The publication of my novel The Breaking of Eggs marks the launch of my fifth career. My first was in advertising. My second was spent running a pottery business. In my third, which overlapped with the first two, I attempted to climb the greasy ladder of politics. My fourth saw me reincarnated as a business consultant. Now there is a fifth.
Has this rather eclectic progress through working life been the product of necessity, choice, dilettantism or confusion? The answer, for the most part, is choice.
We now live in an age when it is almost impossible to spend a working life in the same job, even if one wanted to. The pace of technological change, the effects of downturns and recessions, corporate acquisitions and disposals all conspire to make consistency of employment a thing of the past. Now most of us will have multiple careers.
When I grew up, it was different. There was nothing unusual about remaining in one career - often in one company - for an entire working life. If you had a white-collar job in the UK, it was hard to do any different. Pension legislation handcuffed you to your employer.
An abiding memory of my childhood is seeing a smiling father leave for work each morning and a dejected father return each evening. Splitting headaches and depression stalked his life. I decided very young that, whatever else happened to me, a repetition of that pattern would not.
By the time I left university, bathed in the glorious optimism of youth, I had decided on three careers. My entrée would be advertising; my main course would be politics; my dessert would be writing. Things have not turned out entirely differently. But not entirely the same either, and certainly not with the unblemished success record that the young optimist assumed.
The advertising phase could hardly have gone better, nor the leaving of it. I am proud of walking away from a job as managing director of a large agency, with the salary and lifestyle that implies, to embrace nothing. My parents thought I was mad. It is a moot point as to whether they were right.
Political involvement continued and achieved some success. But by then I had the pottery business and eventually a choice had to be made. I was unsure that a political career was any longer what I wanted, or could be achieved. I chose the business.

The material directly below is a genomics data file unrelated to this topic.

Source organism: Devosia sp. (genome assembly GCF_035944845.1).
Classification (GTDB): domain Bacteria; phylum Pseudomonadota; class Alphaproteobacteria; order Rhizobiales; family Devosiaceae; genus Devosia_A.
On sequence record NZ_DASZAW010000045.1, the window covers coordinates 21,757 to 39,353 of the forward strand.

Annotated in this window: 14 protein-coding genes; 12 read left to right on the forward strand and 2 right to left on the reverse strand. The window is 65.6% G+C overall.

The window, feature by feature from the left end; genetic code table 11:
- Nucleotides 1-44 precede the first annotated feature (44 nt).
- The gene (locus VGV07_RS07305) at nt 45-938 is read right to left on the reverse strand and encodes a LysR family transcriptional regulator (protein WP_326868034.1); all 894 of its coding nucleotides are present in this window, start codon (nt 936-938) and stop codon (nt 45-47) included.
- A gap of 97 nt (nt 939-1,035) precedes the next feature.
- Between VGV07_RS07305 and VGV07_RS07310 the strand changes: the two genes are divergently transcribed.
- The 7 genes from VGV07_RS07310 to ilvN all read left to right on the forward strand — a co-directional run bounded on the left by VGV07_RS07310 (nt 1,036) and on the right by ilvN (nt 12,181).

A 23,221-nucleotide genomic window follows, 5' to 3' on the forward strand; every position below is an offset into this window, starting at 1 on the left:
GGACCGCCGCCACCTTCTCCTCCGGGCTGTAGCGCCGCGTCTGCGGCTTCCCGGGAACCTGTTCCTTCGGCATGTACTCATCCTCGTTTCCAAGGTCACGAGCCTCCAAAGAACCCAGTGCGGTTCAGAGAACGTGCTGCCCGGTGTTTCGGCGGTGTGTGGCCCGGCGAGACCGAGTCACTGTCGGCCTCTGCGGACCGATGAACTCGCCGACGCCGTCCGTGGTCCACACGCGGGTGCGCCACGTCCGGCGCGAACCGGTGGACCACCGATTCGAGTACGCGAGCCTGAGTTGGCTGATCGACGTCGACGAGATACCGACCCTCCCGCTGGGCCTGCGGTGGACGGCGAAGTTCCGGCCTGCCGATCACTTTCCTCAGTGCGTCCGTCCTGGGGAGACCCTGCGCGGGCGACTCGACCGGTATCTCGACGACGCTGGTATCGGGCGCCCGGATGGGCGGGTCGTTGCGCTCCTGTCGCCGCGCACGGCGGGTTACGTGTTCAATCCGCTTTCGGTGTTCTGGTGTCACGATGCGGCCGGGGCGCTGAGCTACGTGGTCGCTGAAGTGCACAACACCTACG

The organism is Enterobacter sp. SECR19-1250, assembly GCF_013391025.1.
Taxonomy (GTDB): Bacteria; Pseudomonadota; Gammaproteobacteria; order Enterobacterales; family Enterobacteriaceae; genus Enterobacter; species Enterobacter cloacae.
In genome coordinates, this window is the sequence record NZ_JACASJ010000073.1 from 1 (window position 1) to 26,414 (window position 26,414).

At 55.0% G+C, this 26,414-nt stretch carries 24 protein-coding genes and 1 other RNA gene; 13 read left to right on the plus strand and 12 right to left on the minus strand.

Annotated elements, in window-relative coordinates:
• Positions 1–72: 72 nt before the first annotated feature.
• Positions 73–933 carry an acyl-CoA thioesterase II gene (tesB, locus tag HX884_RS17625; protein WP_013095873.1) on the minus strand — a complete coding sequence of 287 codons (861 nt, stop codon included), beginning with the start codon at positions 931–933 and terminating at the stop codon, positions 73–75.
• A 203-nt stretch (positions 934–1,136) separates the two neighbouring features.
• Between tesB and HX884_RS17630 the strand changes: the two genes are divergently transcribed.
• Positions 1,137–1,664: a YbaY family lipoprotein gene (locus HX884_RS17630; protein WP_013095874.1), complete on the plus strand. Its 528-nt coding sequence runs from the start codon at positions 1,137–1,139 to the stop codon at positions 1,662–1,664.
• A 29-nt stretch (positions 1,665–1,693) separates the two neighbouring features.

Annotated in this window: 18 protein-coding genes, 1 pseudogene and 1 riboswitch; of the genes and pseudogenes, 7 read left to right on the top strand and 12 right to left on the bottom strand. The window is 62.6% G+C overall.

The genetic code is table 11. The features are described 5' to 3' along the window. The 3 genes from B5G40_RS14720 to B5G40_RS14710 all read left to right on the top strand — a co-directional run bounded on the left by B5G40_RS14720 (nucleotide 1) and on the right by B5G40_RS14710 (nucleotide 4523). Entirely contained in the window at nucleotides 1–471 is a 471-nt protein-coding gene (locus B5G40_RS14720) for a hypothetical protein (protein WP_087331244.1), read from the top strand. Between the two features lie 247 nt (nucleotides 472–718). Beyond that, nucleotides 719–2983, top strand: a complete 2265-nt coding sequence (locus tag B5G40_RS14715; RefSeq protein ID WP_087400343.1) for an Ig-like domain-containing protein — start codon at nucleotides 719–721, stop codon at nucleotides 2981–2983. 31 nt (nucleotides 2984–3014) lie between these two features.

The business absorbed more than 15 years. For much of that time, life consisted of nothing but work and sleep, seven days a week. It excluded every other interest from my life and put friendships on hold. It absorbed every penny I owned, house included. It eventually went bust. It left me, aged about 50, in debt and living for a time on welfare.
And yet. And yet. It was by far the hardest thing I have ever attempted. On all measures, bar the financial, it achieved an improbable success. And, on top of that, it has been an inestimable help to me as a writer. It taught me things about life and about myself that I would not have learned otherwise. All of us have more opportunity to learn from failure than from success.
Dragging myself back from that nadir was not easy, but did not prove impossible. That was when I decided to write novels. I opted for the flexibility of self-employment as a business consultant to create the space to write. I retained enough self-belief to think I might get published. It helped that I had always felt writing to be my destiny.
Several of the choices I made would not have been possible, or at any rate sane, if I had had a wife and family to support. Circumstances gave me the additional opportunity to be reckless. But I would still have opted for a multiple-choice career.
I am averse to taking small risks, but enjoy taking large ones from time to time. In the end, and particularly now, life and risk are inseparable. Staying where you are, continuing to do what you do, not daring to change, constitute as much of a risk as doing the opposite.
It is surely preferable to embrace change rather than wait for it to be imposed. Either way, the change will not always be for the better. But I do believe that change is eager to please. I believe that, if we treat it as a friend, it will become our friend. And that, if we treat it as an enemy, it will become our enemy.